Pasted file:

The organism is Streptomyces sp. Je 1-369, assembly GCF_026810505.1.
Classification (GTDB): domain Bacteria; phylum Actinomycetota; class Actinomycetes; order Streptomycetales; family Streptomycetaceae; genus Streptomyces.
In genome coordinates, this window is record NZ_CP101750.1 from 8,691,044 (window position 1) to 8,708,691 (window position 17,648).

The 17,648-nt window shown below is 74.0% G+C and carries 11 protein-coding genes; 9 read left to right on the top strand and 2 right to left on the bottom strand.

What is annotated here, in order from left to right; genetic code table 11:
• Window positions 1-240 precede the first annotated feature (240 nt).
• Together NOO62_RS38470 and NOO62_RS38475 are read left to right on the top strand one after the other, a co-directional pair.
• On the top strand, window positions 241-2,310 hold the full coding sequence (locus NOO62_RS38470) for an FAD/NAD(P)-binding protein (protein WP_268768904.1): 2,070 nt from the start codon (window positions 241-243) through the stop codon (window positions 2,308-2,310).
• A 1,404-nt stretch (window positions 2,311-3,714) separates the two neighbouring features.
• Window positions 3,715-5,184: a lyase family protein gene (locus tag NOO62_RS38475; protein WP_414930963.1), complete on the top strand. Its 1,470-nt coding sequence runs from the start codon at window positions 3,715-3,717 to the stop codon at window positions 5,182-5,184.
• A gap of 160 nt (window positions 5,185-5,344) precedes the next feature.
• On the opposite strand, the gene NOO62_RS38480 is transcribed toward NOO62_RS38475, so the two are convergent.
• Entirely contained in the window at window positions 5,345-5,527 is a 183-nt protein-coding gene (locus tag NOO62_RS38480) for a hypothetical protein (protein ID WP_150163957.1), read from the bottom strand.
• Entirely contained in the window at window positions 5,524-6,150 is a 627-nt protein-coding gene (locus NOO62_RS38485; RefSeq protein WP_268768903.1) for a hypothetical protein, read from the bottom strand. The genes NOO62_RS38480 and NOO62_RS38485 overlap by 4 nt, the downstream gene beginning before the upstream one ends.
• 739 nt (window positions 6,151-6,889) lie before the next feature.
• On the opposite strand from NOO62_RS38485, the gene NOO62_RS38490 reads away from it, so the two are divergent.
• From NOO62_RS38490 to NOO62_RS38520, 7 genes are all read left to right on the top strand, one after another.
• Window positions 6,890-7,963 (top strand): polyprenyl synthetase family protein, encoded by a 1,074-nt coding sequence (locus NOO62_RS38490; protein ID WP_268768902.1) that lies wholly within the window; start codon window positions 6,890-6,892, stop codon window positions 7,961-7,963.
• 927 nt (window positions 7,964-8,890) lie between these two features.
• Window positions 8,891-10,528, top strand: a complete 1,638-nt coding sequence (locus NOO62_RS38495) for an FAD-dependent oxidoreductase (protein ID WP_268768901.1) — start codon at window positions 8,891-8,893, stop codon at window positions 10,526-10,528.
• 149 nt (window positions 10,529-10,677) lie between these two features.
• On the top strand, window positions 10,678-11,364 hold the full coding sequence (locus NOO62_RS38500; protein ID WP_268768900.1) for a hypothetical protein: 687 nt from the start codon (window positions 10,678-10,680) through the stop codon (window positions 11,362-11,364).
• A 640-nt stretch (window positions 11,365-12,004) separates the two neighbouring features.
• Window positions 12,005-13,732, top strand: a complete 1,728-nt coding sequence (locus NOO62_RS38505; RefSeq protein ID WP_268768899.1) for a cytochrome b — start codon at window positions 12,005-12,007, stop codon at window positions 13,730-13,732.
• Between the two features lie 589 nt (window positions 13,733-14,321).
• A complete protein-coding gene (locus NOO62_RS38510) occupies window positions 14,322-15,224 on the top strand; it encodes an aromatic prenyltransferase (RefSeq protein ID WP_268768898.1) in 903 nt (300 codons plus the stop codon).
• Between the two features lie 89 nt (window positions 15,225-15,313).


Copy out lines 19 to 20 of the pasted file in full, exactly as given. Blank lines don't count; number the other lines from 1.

• 927 nt (window positions 7,964-8,890) lie between these two features.
• Window positions 8,891-10,528, top strand: a complete 1,638-nt coding sequence (locus NOO62_RS38495) for an FAD-dependent oxidoreductase (protein ID WP_268768901.1) — start codon at window positions 8,891-8,893, stop codon at window positions 10,526-10,528.